17. Now that the Windows 10 Anniversary Update has been sent out what are everyone's thoughts? How did the overall process go? How long did it take? Have you encountered any issues, and if so, what issues?
  18. Starting today the Windows 10 Anniversary Update will begin rolling out for our customers around the world. The Windows 10 Anniversary Update is full of new features and innovations that bring Windows Ink and Cortana to life; a faster, more accessible and more power-efficient Microsoft Edge browser; advanced security features; new gaming experiences and more. The Windows 10 Anniversary Update will start rolling out to Windows 10 Mobile phones in the coming weeks. The Windows 10 Anniversary Update is being rolled out to Windows 10 PCs across the world in phases starting with the newer machines first. You don’t have to do anything to get the Windows 10 Anniversary Update, it will roll out automatically to you through Windows Update if you’ve chosen to have updates installed automatically on your device. However, if you don’t want to wait for the update to roll out to you, you can manually get the update yourself on your personal PC. If you’re using a Windows 10 PC at work, you will need to check with your IT administrator for details on your organization’s specific plans to update. View the full article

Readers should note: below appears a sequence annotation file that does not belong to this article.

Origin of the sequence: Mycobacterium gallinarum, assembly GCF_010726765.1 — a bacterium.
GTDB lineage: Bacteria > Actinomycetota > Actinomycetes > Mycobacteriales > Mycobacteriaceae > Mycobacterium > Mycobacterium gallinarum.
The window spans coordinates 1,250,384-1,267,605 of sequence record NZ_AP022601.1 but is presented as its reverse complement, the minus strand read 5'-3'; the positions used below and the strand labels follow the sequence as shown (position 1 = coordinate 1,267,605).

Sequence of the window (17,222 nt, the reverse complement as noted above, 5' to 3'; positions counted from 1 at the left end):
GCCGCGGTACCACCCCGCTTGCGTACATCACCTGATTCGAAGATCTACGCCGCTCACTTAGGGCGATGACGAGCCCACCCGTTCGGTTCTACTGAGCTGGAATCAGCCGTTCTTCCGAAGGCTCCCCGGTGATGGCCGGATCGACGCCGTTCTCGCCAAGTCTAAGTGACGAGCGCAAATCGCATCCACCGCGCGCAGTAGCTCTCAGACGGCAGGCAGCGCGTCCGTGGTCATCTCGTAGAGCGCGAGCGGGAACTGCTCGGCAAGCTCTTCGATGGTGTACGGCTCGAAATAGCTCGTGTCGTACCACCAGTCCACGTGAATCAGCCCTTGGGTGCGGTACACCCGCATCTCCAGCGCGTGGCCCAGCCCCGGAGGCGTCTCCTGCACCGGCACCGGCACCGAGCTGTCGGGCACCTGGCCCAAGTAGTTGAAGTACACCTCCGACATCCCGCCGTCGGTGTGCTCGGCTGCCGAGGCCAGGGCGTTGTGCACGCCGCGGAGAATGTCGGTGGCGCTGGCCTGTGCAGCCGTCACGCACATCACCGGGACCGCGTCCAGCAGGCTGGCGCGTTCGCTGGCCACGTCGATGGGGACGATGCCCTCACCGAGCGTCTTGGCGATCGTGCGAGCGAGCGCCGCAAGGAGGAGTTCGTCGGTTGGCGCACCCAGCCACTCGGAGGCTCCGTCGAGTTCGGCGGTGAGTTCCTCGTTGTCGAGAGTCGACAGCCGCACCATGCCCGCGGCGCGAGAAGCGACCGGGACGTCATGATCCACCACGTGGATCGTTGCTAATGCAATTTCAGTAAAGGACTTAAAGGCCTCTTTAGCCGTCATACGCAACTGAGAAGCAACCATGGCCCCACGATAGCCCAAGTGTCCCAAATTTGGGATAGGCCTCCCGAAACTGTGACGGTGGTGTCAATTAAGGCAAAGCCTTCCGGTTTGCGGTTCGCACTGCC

19. The Windows 10 Anniversary Update – the largest update to the PC operating system since its big revamp in 2015 – began rolling out to consumers on Tuesday. More than 350m devices have been upgraded since Windows 10 was released in a Microsoft campaign that bombarded computer owners with invitations to get the new version for free, pushed it out to computers automatically and installed it without users realising. The Anniversary Update sees Microsoft’s virtual assistant Cortana become more central, being used as part of any search, while a new feature called Windows Ink enables users to annotate on their screens more freely, and across different apps, with a stylus. View the full article